Many people still do not realise how dangerous it is not to wear a seat belt in the back of a vehicle. In a crash at 30mph, if the passenger is unrestrained, they will hit the front seat, and anyone in it, with a force of between 30 and 60 times their own body weight. Such an impact could result in death or serious injury to both themselves and to front seat occupants.

Another strategy to increase the use of seat belt wearing is incentives programmes (can be combined with enforcement). In these programmes, seatbelt use is monitored and seat-belt wearers are eligible for a reward. The rewards may range from a meal voucher or lottery ticket to sizeable prizes such as video recorders or free holidays. In general, such programmes appear very effective and have a high level of acceptance. To learn more about incentive programmes in transport, please download the article by Morrison et al "What are the most effective ways of improving population health through transport interventions? Evidence from systematic reviews" J. Epidemiol. Community Health, May 2003; 57: 327 - 333.

The United Nations Economic Commission for Europe (UNECE) has published a draft recommendation in April 2006: REVISION OF THE CONSOLIDATED RESOLUTION R.E.1: Increasing the use of seat belts and child restraint systems: encouraging legislation, information and enforcement of seat belts. The draft recommendation will be suggested for adoption by the member countries when it has been approved by the UNECE Inland Transport Committee, Working Party on Road Traffic Safety (WP1).

In June 2006 a supplement to the above recommendation was published:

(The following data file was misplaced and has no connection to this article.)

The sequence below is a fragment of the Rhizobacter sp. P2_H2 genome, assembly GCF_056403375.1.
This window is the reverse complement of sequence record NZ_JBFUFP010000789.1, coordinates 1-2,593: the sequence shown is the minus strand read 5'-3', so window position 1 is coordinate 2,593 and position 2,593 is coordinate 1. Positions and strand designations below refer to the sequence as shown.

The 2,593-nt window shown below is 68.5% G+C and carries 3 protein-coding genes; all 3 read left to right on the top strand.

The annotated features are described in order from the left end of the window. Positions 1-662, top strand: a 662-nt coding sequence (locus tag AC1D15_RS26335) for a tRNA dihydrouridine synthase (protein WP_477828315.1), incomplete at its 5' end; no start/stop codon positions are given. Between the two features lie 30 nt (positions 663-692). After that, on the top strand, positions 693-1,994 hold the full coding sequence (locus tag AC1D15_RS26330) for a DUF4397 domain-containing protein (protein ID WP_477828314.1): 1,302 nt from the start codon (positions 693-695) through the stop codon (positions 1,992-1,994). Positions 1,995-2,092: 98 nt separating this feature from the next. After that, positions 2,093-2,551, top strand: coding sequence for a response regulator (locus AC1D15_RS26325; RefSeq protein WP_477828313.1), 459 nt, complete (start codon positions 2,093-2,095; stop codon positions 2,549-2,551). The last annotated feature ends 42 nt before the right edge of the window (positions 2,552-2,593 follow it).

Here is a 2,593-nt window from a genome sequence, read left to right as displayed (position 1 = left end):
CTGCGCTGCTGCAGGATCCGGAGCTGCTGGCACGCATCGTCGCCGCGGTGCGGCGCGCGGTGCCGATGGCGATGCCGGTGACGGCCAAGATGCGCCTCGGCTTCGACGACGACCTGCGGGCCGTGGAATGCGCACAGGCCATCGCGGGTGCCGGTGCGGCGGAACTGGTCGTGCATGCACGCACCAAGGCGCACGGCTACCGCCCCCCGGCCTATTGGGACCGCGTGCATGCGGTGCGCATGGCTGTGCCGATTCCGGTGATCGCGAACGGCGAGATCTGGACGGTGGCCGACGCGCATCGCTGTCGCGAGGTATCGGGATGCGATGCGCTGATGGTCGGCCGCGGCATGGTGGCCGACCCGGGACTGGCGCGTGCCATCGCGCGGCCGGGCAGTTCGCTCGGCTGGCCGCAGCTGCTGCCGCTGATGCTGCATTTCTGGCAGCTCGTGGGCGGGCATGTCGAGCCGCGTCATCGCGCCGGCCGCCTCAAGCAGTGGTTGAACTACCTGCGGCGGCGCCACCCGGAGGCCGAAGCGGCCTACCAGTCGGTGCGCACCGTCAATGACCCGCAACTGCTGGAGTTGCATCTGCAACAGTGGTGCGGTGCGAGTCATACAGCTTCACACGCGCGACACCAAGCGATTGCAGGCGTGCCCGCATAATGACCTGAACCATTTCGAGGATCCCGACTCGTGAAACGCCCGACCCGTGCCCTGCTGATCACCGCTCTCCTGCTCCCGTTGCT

THE UNECE WP1 has furthermore done a survey on seatbelt use and legislation for all it member countries as well as a number of African countries:

To view all the country statistics and the full survey from the UNECE, please click here.

Seat-belt use is very low in many low-income countries. In many places it is not even possible to belt up if you are a back seat passenger. The fitting of anchorages and seatbelts are covered by various technical standards worldwide and in most countries these standards are mandatory for cars. However, there is anecdotal evidence that a half or more of all vehicles in low-income countries may lack functioning seat-belts.

The FIA Foundation published in 2004 a seat belt campaign toolkit in association with GRSP. The toolkit was researched and compiled by TRL. The toolkit gives practical guidance on which type and design of seat belt should be considered for front and rear seat. Guidance is also provided for appropriate child restraint systems. For those countries that already have seat belt legislation but where wearing rates are low, advice is given on how rates can be improved by the use of enforcement techniques, education programmes, publicity campaigns and incentive schemes.

The toolkit also provides key stakeholders with a checklist of actions to ensure, through legislation, that vehicles manufactured or sold within any country are fitted with seat belts that have been tested and approved by an independent Approval Authority based on United Nations Regulations. A recommendation is given on the most suitable standard. You can access all the documents on vehicle standards through the UNECE and its Working Party on Passive Safety.

Sakhalin, the Russian Federation
The Sakhalin Island (Russia) seatbelt campaign was initiated as it is known that seat belt wearing rates are low on Sakhalin. The campaign led by Sakhalin Energy Investment Company Ltd using the FIA Foundation toolkit contained public information, legislation and enforcement elements and was implemented in two phases. First an awareness campaign was launched to address why seatbelts should be worn. Secondly, and most critically, an enforcement campaign was launched to reinforce the fact that the use of seat belts is law. The campaign was launched in November 2005 for a period of 3 months. Research conducted after the first month of the campaign showed an increase in wearing rates in urban areas (Yuzhno-Sakhalinsk) from 3.8% to 19.9% and on rural roads from 26.8 to 55.8%. The campaign is now in its second stage.